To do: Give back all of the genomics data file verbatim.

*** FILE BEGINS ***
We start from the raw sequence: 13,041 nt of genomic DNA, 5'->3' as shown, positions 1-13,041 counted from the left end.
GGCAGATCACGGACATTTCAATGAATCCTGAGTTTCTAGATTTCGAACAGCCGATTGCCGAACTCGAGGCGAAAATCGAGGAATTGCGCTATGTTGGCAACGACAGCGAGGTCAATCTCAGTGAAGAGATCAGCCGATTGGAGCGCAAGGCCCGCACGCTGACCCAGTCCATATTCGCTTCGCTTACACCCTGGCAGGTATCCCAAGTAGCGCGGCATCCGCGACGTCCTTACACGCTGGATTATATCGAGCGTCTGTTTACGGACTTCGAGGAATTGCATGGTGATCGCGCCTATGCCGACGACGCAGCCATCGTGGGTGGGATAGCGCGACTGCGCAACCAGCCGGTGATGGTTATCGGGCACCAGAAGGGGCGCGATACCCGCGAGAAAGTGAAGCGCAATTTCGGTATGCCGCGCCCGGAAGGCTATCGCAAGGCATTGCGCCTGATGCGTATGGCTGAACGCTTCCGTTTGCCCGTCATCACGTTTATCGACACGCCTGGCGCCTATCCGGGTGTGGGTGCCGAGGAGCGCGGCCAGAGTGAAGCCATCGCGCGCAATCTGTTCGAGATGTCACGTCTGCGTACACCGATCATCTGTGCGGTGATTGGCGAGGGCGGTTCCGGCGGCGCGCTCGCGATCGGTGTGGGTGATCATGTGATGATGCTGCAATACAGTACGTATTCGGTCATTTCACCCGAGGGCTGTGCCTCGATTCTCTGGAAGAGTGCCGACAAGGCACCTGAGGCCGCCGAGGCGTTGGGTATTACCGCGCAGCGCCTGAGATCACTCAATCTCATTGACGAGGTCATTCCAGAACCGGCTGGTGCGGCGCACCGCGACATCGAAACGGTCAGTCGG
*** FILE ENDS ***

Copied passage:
We start from the raw sequence: 13,041 nt of genomic DNA, 5'->3' as shown, positions 1-13,041 counted from the left end.
GGCAGATCACGGACATTTCAATGAATCCTGAGTTTCTAGATTTCGAACAGCCGATTGCCGAACTCGAGGCGAAAATCGAGGAATTGCGCTATGTTGGCAACGACAGCGAGGTCAATCTCAGTGAAGAGATCAGCCGATTGGAGCGCAAGGCCCGCACGCTGACCCAGTCCATATTCGCTTCGCTTACACCCTGGCAGGTATCCCAAGTAGCGCGGCATCCGCGACGTCCTTACACGCTGGATTATATCGAGCGTCTGTTTACGGACTTCGAGGAATTGCATGGTGATCGCGCCTATGCCGACGACGCAGCCATCGTGGGTGGGATAGCGCGACTGCGCAACCAGCCGGTGATGGTTATCGGGCACCAGAAGGGGCGCGATACCCGCGAGAAAGTGAAGCGCAATTTCGGTATGCCGCGCCCGGAAGGCTATCGCAAGGCATTGCGCCTGATGCGTATGGCTGAACGCTTCCGTTTGCCCGTCATCACGTTTATCGACACGCCTGGCGCCTATCCGGGTGTGGGTGCCGAGGAGCGCGGCCAGAGTGAAGCCATCGCGCGCAATCTGTTCGAGATGTCACGTCTGCGTACACCGATCATCTGTGCGGTGATTGGCGAGGGCGGTTCCGGCGGCGCGCTCGCGATCGGTGTGGGTGATCATGTGATGATGCTGCAATACAGTACGTATTCGGTCATTTCACCCGAGGGCTGTGCCTCGATTCTCTGGAAGAGTGCCGACAAGGCACCTGAGGCCGCCGAGGCGTTGGGTATTACCGCGCAGCGCCTGAGATCACTCAATCTCATTGACGAGGTCATTCCAGAACCGGCTGGTGCGGCGCACCGCGACATCGAAACGGTCAGTCGG